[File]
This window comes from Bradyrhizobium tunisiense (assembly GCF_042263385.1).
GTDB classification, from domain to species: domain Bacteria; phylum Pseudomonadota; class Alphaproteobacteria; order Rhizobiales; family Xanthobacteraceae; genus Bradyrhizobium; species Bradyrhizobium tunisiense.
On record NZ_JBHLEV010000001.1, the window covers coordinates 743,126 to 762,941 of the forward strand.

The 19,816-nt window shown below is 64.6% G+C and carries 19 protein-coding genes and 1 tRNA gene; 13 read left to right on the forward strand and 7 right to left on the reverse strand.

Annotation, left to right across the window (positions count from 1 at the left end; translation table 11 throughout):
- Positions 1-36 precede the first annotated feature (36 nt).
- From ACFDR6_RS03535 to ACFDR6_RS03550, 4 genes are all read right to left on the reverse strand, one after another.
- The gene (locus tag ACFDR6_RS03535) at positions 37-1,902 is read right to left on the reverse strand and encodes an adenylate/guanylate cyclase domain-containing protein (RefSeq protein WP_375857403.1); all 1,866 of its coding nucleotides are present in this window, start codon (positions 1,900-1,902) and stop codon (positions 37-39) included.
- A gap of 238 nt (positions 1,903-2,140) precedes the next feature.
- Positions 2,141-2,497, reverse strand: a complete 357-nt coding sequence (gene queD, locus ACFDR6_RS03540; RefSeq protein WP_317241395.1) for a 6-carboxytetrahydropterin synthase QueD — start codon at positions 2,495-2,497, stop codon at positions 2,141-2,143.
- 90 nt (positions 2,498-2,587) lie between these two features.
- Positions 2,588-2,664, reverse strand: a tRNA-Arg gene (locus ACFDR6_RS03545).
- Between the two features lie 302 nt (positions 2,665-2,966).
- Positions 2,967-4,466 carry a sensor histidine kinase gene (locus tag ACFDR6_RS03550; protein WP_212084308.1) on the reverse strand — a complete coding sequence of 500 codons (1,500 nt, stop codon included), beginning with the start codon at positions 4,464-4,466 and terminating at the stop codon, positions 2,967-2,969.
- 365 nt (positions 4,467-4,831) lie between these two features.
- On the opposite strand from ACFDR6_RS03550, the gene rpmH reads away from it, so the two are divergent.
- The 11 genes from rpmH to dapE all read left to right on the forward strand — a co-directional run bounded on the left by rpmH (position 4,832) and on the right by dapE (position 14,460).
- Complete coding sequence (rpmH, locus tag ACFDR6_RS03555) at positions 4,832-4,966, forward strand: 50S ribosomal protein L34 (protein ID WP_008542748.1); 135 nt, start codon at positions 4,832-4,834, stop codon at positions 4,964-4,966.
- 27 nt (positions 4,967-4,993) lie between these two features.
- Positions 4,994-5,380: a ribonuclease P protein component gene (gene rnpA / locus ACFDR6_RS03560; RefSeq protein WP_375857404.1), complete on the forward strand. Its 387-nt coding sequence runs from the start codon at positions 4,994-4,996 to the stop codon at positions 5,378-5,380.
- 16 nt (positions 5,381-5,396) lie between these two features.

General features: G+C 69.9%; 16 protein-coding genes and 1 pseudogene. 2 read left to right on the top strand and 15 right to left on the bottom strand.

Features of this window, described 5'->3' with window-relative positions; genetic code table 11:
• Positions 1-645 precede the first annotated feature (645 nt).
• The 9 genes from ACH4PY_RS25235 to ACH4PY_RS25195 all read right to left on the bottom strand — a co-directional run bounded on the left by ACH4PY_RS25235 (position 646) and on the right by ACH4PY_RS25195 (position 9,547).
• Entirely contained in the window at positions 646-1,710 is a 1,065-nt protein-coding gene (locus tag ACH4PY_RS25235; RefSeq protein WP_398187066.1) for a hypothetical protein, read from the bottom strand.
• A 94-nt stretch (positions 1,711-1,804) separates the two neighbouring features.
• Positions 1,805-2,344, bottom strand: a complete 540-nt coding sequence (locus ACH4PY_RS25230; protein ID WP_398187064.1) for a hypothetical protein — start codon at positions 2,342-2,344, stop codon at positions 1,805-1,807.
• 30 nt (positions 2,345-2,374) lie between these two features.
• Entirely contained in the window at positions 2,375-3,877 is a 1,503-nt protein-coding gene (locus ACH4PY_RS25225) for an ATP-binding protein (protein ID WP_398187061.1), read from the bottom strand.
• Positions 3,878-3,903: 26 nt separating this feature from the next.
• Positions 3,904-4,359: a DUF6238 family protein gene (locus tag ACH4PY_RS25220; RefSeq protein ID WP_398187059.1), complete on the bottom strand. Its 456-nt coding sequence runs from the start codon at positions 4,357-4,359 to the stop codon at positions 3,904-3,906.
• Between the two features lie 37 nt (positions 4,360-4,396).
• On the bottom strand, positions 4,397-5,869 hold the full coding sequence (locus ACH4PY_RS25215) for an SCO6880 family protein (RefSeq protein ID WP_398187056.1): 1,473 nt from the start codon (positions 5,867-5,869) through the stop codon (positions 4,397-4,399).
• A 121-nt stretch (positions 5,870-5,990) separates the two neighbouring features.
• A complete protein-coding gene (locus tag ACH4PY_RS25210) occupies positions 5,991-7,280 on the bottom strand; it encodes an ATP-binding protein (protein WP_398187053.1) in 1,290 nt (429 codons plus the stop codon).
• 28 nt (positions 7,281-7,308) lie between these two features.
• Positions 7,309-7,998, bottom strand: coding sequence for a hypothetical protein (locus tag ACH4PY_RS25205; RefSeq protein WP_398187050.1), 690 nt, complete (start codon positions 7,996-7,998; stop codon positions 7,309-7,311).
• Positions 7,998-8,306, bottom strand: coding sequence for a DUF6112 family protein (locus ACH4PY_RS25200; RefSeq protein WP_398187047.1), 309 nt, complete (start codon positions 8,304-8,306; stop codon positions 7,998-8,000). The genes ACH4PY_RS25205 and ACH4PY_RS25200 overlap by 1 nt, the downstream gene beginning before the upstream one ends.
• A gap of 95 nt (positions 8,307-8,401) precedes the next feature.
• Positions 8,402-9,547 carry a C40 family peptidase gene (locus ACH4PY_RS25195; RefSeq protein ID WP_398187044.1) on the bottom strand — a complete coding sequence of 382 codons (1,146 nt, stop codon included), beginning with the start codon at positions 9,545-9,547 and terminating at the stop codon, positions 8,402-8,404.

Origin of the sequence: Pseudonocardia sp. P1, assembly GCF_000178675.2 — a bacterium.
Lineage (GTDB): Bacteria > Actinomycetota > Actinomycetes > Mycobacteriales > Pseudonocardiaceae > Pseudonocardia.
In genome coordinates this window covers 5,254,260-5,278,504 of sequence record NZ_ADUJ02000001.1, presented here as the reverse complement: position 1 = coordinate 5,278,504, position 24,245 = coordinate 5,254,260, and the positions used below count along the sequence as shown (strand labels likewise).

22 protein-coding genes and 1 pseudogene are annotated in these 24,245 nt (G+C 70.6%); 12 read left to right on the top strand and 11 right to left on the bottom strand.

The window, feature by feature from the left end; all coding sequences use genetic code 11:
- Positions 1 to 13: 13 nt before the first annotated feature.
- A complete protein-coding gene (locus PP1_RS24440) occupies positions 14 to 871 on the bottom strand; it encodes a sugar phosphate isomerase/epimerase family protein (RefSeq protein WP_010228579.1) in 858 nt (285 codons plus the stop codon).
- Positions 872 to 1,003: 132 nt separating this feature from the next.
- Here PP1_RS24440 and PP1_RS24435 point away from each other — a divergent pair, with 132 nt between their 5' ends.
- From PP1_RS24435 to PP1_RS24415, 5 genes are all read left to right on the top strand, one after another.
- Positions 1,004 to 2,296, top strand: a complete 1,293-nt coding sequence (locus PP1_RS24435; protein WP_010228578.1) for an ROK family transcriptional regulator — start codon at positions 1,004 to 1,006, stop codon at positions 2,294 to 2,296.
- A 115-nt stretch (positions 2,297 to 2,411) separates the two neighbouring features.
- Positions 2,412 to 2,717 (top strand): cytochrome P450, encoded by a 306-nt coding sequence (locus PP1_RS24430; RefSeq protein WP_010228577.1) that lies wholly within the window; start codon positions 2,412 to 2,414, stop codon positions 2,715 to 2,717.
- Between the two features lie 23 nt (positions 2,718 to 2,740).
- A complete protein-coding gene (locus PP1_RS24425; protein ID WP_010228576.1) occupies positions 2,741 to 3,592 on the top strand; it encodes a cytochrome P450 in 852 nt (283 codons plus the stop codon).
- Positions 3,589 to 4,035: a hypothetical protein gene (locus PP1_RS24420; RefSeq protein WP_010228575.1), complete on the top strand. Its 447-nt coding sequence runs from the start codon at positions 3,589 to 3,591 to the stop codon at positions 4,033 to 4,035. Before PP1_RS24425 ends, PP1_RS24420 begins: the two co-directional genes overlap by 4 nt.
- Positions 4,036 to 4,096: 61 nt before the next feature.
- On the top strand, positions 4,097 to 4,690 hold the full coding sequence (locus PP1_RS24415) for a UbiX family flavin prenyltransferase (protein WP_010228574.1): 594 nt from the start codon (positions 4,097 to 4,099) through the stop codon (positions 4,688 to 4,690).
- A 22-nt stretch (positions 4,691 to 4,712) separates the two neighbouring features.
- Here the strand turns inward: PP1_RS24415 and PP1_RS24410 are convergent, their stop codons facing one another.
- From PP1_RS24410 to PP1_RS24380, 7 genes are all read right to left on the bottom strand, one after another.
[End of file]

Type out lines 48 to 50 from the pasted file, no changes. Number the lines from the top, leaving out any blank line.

- A complete protein-coding gene (locus PP1_RS24440) occupies positions 14 to 871 on the bottom strand; it encodes a sugar phosphate isomerase/epimerase family protein (RefSeq protein WP_010228579.1) in 858 nt (285 codons plus the stop codon).
- Positions 872 to 1,003: 132 nt separating this feature from the next.
- Here PP1_RS24440 and PP1_RS24435 point away from each other — a divergent pair, with 132 nt between their 5' ends.